Ultracongruent Designs Compared to Posterior-Stabilized and Cruciate-Retaining Tibial Inserts - What Does the Evidence Tell Us? A Systematic Review and Meta-Analysis.

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BACKGROUND: Posterior-stabilized (PS) and cruciate-retaining (CR) have been the most common tibial designs used in total knee arthroplasty. Ultra-congruent (UC) inserts are becoming popular because they preserve bone without relying on the posterior cruciate ligament balance and integrity. Despite increasing use, there is no consensus on how UC inserts perform versus PS and CR designs.

METHODS: A comprehensive literature search of 5 online databases was performed for articles from January 2000 to July 2022 comparing the kinematic and clinical outcomes of PS or CR tibial inserts to UC inserts. There were nineteen studies included. There were 5 studies comparing UC to CR and 14 comparing UC to PS. Only one randomized controlled trial (RCT) was rated "good quality".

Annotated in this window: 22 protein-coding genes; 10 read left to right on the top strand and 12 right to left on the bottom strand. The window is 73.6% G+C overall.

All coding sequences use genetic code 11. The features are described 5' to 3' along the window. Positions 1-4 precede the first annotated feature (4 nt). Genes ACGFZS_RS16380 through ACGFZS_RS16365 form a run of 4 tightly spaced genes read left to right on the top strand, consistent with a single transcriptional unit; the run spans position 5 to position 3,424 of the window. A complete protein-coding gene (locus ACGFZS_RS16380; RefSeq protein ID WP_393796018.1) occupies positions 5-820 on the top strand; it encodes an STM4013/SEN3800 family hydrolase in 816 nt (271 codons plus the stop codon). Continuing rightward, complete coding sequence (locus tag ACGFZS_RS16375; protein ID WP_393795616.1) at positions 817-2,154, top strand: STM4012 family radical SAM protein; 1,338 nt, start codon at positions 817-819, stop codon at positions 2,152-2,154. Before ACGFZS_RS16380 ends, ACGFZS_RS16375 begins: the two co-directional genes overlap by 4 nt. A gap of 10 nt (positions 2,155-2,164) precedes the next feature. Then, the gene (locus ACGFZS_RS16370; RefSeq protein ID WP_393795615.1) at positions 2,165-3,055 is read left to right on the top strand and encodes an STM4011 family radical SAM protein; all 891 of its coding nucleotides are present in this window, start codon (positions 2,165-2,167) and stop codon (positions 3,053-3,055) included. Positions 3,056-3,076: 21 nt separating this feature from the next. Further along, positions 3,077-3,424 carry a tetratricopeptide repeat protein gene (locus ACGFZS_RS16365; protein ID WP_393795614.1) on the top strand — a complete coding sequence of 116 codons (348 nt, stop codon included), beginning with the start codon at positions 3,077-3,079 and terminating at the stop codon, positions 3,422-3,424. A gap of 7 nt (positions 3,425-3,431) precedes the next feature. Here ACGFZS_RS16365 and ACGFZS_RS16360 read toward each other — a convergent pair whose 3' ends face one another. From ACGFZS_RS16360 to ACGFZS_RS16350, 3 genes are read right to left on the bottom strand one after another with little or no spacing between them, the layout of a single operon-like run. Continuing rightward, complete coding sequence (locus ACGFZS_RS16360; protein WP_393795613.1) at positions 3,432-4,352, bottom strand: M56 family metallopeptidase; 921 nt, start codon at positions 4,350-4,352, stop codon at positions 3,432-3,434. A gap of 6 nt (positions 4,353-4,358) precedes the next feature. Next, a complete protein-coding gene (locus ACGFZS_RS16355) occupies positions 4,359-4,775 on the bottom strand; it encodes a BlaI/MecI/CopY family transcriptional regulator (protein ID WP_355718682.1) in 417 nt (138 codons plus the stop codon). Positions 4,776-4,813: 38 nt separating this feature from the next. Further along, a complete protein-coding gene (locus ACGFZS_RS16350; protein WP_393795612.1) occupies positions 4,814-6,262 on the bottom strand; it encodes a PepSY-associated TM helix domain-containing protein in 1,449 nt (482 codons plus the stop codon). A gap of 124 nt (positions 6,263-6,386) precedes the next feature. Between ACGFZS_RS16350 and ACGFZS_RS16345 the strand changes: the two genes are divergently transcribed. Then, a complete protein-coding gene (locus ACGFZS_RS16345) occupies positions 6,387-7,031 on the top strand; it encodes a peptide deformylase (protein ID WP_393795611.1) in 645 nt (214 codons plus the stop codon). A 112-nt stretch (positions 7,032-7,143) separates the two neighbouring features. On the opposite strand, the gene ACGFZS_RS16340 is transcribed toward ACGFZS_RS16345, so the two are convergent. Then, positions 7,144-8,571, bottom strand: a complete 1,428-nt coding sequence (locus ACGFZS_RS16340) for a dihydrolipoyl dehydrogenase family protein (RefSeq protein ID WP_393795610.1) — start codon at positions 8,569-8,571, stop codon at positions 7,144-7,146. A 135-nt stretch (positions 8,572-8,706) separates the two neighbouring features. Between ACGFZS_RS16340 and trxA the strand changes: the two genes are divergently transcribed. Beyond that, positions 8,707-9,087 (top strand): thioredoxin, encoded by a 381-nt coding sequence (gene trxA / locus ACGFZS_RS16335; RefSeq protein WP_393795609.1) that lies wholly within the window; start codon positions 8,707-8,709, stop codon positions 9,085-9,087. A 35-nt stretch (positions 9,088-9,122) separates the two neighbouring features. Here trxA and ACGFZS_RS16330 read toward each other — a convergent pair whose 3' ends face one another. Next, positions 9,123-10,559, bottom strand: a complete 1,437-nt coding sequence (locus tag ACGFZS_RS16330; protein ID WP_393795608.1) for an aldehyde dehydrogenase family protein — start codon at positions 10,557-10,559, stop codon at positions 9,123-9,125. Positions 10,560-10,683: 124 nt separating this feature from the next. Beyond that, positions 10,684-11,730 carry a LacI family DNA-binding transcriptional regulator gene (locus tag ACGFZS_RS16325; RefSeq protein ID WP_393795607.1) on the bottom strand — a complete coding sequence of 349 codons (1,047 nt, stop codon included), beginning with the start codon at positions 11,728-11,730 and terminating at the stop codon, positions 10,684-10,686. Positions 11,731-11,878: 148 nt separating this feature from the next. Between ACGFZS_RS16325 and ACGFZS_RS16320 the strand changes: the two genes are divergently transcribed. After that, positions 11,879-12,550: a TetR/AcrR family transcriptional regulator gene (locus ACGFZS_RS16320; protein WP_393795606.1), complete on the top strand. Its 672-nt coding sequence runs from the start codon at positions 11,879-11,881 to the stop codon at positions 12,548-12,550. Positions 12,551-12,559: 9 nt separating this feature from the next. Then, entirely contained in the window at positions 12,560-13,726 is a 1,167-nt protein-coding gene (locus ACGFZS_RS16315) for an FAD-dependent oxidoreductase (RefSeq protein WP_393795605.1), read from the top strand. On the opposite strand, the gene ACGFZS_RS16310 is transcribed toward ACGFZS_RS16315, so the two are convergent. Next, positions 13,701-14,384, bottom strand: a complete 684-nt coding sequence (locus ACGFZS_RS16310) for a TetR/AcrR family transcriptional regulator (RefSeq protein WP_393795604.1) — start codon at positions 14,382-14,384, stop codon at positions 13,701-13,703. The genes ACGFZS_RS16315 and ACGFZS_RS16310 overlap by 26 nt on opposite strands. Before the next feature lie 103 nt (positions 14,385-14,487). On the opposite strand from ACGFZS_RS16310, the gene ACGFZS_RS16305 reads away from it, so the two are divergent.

RESULTS: For CR studies, pooled analyses showed no difference in knee flexion (n = 3, P = .33) or Western Ontario and McMaster Universities Osteoarthritis Index (WOMAC) scores (n = 2, P = .58). For PS studies, meta-analyses showed better anteroposterior stability (n = 4, P < .001) and more femoral rollback (n = 2, P < .001) for PS but no difference in knee flexion (n = 9, P = .55) or medio-lateral stability (n = 2, P = .50). There was no difference with WOMAC (n = 5, P = .26), Knee Society Score (n = 3, P = .58), Knee Society Knee Score (n = 4, P = .76), or Knee Society Function Score (n = 5, P = .51).

CONCLUSION: Available data demonstrates there are no clinical differences between CR or PS and UC inserts in small short-term studies ending around 2 years after surgery. More importantly, high-quality research comparing all inserts is lacking, demonstrating a need for more uniform and longer-term studies beyond 5 years after surgery to justify increased UC usage.


This article was published in Journal of Arthroplasty.

The published version is available at https://doi.org/10.1016/j.arth.2023.05.064.

Copyright © 2023 Elsevier Inc.

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Journal of Arthroplasty

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